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  • NYFA Welcomes a Group of Enthusiastic Italian Students

    An exceptional group of Italian students recently graduated from the 4-Week Producing Program at New York Film Academy’s New York City campus. The students, all from the Lazio Region of Italy—most whom reside in Rome—attended NYFA as a result of being awarded special fellowships from the Roma Lazio Film Commission’s Torno Subito (“Be Right Back”) program. The Torno Subito program was created to fund projects submitted by Italian university students or graduates, aged 18 to 35 years, with the interest in taking advanced training courses, and upon completion, return home to use their newfound skills in the workplace. Also involved in this educational initiative is AssForSeo, an Italian employment guidance organization.

    nyfa italian students

    In addition to the students enrolled in the Producing Department at NYFA New York’s campus were dozens of students in the Filmmaking, Documentary Filmmaking, Animation, Broadcast Journalism, Screenwriting, Digital Editing, and Acting for Film programs. Both the New York and Los Angeles campuses of NYFA hosted this wonderful group of talented young Italians.

    NYFA Producing Chair Neal Weisman declared, “It was a pleasure having this group in our 4-Week Intensive producing workshop. They were very engaged, enthusiastic, and curious – of course they were, they’re Italian!”

    nyfa italian students

    After graduating from the NYFA program, the students are headed back to Rome where they will work at various industry internships. Most positions are with prominent Italian film production companies, where they will assist in the creation of a wide variety of film projects. The NYFA LA Campus Director, Dan Mackler, was effusive in his praise for the visiting students and stated, “Integrating seamlessly with our large international student community—currently representing nearly 80 countries—the Torno Subito students brought wonderful energy to our school. We expect great film industry success stories to come from these special NYFA alums.”

    NYFA is proud to participate in this program and looks forward to future collaboration with a variety of international partners.

    February 7, 2017 • Community Highlights, Producing • Views: 1608

  • Shanghai Theatre Academy Studies Producing at NYFA NY and LA

    Given China’s rapidly growing movie business, students from the Shanghai Theatre Academy traveled to New York Film Academy for a Producing Workshop, which consisted of one week at the New York campus and one week at the Los Angeles campus.

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    The producer is the spark of the creativity in filmmaking,” said NYFA Senior Executive Vice President, David Klein while introducing the students to NYFA’s Producing Workshop. “If you don’t have a strong concept of how the story will be told, budgeting and preparing the numbers for the project will become extremely challenging.”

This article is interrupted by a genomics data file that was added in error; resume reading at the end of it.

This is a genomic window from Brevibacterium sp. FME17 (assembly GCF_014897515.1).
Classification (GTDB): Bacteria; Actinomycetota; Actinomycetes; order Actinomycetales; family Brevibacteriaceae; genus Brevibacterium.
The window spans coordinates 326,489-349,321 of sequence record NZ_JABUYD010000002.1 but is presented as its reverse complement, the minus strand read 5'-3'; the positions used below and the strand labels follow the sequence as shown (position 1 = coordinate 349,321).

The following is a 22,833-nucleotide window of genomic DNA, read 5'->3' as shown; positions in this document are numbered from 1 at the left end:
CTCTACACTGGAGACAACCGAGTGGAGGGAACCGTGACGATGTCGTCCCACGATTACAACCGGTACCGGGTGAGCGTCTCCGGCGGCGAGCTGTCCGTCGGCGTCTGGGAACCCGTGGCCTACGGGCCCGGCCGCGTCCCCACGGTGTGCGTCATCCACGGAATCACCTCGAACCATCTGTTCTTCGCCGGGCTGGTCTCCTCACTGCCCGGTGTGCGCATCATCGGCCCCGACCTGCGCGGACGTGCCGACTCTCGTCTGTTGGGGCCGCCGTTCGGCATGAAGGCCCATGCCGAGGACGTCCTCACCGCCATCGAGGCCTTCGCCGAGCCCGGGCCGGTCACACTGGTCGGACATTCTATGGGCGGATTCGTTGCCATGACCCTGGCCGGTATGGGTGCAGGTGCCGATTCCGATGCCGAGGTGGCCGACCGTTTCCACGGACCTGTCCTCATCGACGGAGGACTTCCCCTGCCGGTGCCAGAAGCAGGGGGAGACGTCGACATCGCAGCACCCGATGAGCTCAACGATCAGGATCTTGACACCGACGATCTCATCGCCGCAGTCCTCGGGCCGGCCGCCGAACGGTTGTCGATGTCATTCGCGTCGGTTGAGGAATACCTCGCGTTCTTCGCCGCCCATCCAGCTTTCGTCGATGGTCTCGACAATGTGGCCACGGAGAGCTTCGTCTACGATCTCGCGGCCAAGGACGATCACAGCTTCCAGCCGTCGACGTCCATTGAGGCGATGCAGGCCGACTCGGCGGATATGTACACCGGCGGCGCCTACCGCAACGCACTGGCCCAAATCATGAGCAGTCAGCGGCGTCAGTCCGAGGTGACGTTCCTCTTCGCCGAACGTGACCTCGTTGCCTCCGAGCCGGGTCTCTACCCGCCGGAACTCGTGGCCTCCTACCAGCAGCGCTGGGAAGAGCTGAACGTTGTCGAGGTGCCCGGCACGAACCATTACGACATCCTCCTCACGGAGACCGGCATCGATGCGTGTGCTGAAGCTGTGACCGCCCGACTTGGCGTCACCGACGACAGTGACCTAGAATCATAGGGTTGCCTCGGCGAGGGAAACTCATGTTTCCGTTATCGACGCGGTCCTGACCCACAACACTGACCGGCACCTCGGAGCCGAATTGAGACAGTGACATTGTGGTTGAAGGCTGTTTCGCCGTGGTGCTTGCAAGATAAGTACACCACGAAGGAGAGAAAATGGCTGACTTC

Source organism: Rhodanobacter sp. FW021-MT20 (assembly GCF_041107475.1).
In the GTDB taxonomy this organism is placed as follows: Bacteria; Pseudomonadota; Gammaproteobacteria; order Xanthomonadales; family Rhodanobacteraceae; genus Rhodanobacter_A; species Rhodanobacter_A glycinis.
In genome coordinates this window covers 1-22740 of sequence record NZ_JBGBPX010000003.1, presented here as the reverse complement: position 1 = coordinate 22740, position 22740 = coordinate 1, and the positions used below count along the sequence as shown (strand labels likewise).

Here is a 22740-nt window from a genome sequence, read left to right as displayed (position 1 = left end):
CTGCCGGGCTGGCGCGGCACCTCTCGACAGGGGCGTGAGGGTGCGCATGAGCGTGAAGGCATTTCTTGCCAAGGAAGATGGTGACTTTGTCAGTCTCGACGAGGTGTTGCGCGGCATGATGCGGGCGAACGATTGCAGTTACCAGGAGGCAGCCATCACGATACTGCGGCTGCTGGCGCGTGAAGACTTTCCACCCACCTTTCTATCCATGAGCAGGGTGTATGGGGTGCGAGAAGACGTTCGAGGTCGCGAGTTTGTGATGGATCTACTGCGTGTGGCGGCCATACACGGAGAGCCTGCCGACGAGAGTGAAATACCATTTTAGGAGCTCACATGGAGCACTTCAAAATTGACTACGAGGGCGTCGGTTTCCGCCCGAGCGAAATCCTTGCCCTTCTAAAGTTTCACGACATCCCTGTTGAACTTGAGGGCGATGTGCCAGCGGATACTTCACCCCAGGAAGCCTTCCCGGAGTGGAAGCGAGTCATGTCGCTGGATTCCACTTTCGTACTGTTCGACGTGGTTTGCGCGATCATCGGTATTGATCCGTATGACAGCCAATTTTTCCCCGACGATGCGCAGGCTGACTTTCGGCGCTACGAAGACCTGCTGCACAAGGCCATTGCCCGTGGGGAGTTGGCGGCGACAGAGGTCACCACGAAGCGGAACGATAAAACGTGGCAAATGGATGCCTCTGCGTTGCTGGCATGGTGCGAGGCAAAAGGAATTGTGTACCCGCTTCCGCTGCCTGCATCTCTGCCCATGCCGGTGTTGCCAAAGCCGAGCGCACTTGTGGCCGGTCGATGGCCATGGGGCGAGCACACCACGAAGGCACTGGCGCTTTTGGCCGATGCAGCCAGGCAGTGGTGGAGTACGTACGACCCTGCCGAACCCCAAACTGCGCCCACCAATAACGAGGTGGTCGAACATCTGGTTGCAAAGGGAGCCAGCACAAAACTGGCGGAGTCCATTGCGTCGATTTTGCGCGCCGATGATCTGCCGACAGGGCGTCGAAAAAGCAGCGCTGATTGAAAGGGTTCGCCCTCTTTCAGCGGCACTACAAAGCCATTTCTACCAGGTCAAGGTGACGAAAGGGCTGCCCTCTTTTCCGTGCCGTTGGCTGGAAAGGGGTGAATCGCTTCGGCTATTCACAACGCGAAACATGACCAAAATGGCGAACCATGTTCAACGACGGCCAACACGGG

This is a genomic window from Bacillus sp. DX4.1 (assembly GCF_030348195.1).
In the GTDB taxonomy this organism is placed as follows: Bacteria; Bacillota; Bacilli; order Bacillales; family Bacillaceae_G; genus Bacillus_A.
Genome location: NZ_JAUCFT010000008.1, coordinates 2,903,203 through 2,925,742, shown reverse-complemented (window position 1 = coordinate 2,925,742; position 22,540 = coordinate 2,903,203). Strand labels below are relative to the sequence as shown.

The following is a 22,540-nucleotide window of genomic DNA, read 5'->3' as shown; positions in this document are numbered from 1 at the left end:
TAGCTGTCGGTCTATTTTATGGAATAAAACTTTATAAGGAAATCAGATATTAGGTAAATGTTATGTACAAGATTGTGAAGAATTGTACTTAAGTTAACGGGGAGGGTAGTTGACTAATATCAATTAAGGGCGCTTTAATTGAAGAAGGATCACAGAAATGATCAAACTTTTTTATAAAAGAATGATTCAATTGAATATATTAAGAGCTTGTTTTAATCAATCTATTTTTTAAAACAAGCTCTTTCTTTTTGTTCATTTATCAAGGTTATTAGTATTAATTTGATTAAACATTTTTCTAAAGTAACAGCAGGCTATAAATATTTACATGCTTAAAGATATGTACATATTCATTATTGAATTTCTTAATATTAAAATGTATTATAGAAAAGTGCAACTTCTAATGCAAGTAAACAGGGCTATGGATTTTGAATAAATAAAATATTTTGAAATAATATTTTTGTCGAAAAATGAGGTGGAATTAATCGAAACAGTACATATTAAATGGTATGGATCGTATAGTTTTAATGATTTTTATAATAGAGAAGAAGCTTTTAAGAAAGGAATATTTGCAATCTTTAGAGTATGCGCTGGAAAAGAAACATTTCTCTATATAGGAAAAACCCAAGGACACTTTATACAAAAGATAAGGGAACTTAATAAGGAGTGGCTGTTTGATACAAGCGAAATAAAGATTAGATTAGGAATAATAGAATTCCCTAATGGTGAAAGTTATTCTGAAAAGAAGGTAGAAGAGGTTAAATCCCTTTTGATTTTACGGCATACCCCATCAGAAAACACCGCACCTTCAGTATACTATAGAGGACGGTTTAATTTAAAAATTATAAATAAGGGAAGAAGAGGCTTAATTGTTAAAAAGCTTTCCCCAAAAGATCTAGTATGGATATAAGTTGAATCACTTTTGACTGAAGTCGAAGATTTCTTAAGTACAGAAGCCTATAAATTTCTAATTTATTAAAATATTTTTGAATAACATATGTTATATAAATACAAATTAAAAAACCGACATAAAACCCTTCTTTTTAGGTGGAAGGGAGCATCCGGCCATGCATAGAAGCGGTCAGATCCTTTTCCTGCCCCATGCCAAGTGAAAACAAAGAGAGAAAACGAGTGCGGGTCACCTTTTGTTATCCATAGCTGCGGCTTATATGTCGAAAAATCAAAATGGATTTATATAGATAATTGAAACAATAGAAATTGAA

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    The workshop provided an overview of what role the producer plays on a given production, with a strong emphasis on budgeting and scheduling in Movie Magic. Classes within the workshop also included Film Financing, as well as a Directing Class in order to have a filmmaker’s perspective on the process of filmmaking. “I always look to my director as my partner,” said NYFA NYC Producing Chair, Neal Weisman. “It’s my job as a producer to put the director’s vision up on the screen.”

    shanghai

    Students also learned best practices for how to pitch their projects and, very importantly, where to find the money and how to control the project’s risk.

    “We have learned much and experienced the well developed producing system in Hollywood, said Shanghai student Hongyu Liu. “Thank you very much!”

    January 27, 2017 • Community Highlights, Producing • Views: 1090

  • NYFA Producing Department Students Tour NBC Studios At 30 Rock

    A group of One Year Producing students recently toured the NBC studios at legendary 30 Rockefeller Plaza led by NBC and MSNBC on air talent and editorial consultant Col. Jack Jacobs. Colonel Jacobs is the Chair of the NYFA Veterans Advancement Program, and is one of our nation’s most decorated military servicemembers—including being a recipient of the Medal of Honor, which is the nation’s highest military award.

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    photo by Marc Frattini

    NYFA producers and Department Chair Neal Weisman got a behind the scenes look at the various newsroom and studio sets for such iconic television shows as the “Today Show,” “NBC Nightly News,” “Morning Joe,” “AM Joy,” “The Rachel Maddow Show,” and a glimpse of the famed “Saturday Night Live” studios. Already familiar with multi-camera studio broadcast techniques from their television production classes at NYFA’s New York City Battery Park campus, students got up front and personal with the state-of-the-art professional control rooms, switchers, robotic cameras, and other equipment that bring NBC shows into the nation’s living rooms every day.